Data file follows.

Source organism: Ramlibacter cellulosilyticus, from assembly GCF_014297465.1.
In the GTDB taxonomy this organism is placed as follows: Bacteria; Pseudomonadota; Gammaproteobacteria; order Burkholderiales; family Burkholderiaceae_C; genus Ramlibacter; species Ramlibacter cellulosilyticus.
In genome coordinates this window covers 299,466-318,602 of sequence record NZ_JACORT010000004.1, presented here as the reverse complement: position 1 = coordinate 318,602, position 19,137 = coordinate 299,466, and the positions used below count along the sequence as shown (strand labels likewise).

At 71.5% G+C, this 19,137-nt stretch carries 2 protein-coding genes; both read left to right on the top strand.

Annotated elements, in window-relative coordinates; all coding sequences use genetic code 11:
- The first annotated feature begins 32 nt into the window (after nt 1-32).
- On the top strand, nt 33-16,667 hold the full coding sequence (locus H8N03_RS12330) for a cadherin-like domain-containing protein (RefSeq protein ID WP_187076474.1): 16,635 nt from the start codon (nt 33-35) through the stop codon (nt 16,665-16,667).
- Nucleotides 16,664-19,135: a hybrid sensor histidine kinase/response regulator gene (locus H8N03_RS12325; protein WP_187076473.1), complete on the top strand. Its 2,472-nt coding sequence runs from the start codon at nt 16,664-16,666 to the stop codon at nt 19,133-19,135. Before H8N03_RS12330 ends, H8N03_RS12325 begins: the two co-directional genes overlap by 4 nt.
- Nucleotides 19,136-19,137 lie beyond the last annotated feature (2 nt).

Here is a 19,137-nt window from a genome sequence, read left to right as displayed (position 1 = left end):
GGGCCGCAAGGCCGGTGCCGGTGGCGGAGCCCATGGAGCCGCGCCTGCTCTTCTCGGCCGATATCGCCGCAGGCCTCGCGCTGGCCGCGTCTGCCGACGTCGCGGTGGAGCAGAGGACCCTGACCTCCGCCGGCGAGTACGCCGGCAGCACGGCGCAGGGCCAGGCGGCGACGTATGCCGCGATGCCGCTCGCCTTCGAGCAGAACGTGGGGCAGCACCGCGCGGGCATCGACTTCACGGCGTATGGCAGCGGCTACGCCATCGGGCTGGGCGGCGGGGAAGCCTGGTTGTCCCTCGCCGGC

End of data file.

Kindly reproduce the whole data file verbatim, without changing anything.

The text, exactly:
Source organism: Ramlibacter cellulosilyticus, from assembly GCF_014297465.1.
In the GTDB taxonomy this organism is placed as follows: Bacteria; Pseudomonadota; Gammaproteobacteria; order Burkholderiales; family Burkholderiaceae_C; genus Ramlibacter; species Ramlibacter cellulosilyticus.
In genome coordinates this window covers 299,466-318,602 of sequence record NZ_JACORT010000004.1, presented here as the reverse complement: position 1 = coordinate 318,602, position 19,137 = coordinate 299,466, and the positions used below count along the sequence as shown (strand labels likewise).

At 71.5% G+C, this 19,137-nt stretch carries 2 protein-coding genes; both read left to right on the top strand.

Annotated elements, in window-relative coordinates; all coding sequences use genetic code 11:
- The first annotated feature begins 32 nt into the window (after nt 1-32).
- On the top strand, nt 33-16,667 hold the full coding sequence (locus H8N03_RS12330) for a cadherin-like domain-containing protein (RefSeq protein ID WP_187076474.1): 16,635 nt from the start codon (nt 33-35) through the stop codon (nt 16,665-16,667).
- Nucleotides 16,664-19,135: a hybrid sensor histidine kinase/response regulator gene (locus H8N03_RS12325; protein WP_187076473.1), complete on the top strand. Its 2,472-nt coding sequence runs from the start codon at nt 16,664-16,666 to the stop codon at nt 19,133-19,135. Before H8N03_RS12330 ends, H8N03_RS12325 begins: the two co-directional genes overlap by 4 nt.
- Nucleotides 19,136-19,137 lie beyond the last annotated feature (2 nt).

Here is a 19,137-nt window from a genome sequence, read left to right as displayed (position 1 = left end):
GGGCCGCAAGGCCGGTGCCGGTGGCGGAGCCCATGGAGCCGCGCCTGCTCTTCTCGGCCGATATCGCCGCAGGCCTCGCGCTGGCCGCGTCTGCCGACGTCGCGGTGGAGCAGAGGACCCTGACCTCCGCCGGCGAGTACGCCGGCAGCACGGCGCAGGGCCAGGCGGCGACGTATGCCGCGATGCCGCTCGCCTTCGAGCAGAACGTGGGGCAGCACCGCGCGGGCATCGACTTCACGGCGTATGGCAGCGGCTACGCCATCGGGCTGGGCGGCGGGGAAGCCTGGTTGTCCCTCGCCGGC